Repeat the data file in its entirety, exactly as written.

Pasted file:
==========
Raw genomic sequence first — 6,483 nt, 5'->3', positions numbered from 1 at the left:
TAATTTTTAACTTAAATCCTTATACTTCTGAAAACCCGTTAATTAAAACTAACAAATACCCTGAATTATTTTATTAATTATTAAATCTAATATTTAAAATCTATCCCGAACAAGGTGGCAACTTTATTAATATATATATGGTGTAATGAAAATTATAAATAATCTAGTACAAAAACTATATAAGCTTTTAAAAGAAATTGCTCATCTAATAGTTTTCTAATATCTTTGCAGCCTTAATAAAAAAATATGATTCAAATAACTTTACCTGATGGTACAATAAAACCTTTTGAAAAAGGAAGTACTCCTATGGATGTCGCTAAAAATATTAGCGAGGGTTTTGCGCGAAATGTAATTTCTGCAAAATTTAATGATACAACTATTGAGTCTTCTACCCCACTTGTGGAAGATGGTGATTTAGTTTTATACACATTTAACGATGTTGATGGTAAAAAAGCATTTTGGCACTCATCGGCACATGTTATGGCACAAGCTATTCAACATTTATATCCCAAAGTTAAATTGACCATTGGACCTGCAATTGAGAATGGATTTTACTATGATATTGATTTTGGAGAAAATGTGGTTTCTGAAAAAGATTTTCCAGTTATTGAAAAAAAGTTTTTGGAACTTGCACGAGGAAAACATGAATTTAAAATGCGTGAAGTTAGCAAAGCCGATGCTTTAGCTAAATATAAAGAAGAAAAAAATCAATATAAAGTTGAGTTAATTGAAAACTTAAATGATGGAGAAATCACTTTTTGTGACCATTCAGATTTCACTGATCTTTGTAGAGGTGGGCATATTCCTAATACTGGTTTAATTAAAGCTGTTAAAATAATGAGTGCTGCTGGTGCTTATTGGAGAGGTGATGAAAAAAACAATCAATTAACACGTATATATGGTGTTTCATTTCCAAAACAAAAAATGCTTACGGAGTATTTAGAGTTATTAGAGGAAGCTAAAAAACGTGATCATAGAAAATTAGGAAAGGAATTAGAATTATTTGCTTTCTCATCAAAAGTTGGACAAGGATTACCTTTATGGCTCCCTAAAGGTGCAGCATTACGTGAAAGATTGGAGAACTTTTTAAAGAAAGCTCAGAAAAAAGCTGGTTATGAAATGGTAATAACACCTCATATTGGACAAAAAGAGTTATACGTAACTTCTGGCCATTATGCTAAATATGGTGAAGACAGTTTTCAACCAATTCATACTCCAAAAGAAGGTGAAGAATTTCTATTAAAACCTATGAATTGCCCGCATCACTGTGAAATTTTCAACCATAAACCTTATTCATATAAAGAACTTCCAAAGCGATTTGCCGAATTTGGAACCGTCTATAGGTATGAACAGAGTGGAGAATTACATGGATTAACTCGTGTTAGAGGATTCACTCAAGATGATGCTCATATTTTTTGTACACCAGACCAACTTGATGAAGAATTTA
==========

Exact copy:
Raw genomic sequence first — 6,483 nt, 5'->3', positions numbered from 1 at the left:
TAATTTTTAACTTAAATCCTTATACTTCTGAAAACCCGTTAATTAAAACTAACAAATACCCTGAATTATTTTATTAATTATTAAATCTAATATTTAAAATCTATCCCGAACAAGGTGGCAACTTTATTAATATATATATGGTGTAATGAAAATTATAAATAATCTAGTACAAAAACTATATAAGCTTTTAAAAGAAATTGCTCATCTAATAGTTTTCTAATATCTTTGCAGCCTTAATAAAAAAATATGATTCAAATAACTTTACCTGATGGTACAATAAAACCTTTTGAAAAAGGAAGTACTCCTATGGATGTCGCTAAAAATATTAGCGAGGGTTTTGCGCGAAATGTAATTTCTGCAAAATTTAATGATACAACTATTGAGTCTTCTACCCCACTTGTGGAAGATGGTGATTTAGTTTTATACACATTTAACGATGTTGATGGTAAAAAAGCATTTTGGCACTCATCGGCACATGTTATGGCACAAGCTATTCAACATTTATATCCCAAAGTTAAATTGACCATTGGACCTGCAATTGAGAATGGATTTTACTATGATATTGATTTTGGAGAAAATGTGGTTTCTGAAAAAGATTTTCCAGTTATTGAAAAAAAGTTTTTGGAACTTGCACGAGGAAAACATGAATTTAAAATGCGTGAAGTTAGCAAAGCCGATGCTTTAGCTAAATATAAAGAAGAAAAAAATCAATATAAAGTTGAGTTAATTGAAAACTTAAATGATGGAGAAATCACTTTTTGTGACCATTCAGATTTCACTGATCTTTGTAGAGGTGGGCATATTCCTAATACTGGTTTAATTAAAGCTGTTAAAATAATGAGTGCTGCTGGTGCTTATTGGAGAGGTGATGAAAAAAACAATCAATTAACACGTATATATGGTGTTTCATTTCCAAAACAAAAAATGCTTACGGAGTATTTAGAGTTATTAGAGGAAGCTAAAAAACGTGATCATAGAAAATTAGGAAAGGAATTAGAATTATTTGCTTTCTCATCAAAAGTTGGACAAGGATTACCTTTATGGCTCCCTAAAGGTGCAGCATTACGTGAAAGATTGGAGAACTTTTTAAAGAAAGCTCAGAAAAAAGCTGGTTATGAAATGGTAATAACACCTCATATTGGACAAAAAGAGTTATACGTAACTTCTGGCCATTATGCTAAATATGGTGAAGACAGTTTTCAACCAATTCATACTCCAAAAGAAGGTGAAGAATTTCTATTAAAACCTATGAATTGCCCGCATCACTGTGAAATTTTCAACCATAAACCTTATTCATATAAAGAACTTCCAAAGCGATTTGCCGAATTTGGAACCGTCTATAGGTATGAACAGAGTGGAGAATTACATGGATTAACTCGTGTTAGAGGATTCACTCAAGATGATGCTCATATTTTTTGTACACCAGACCAACTTGATGAAGAATTTA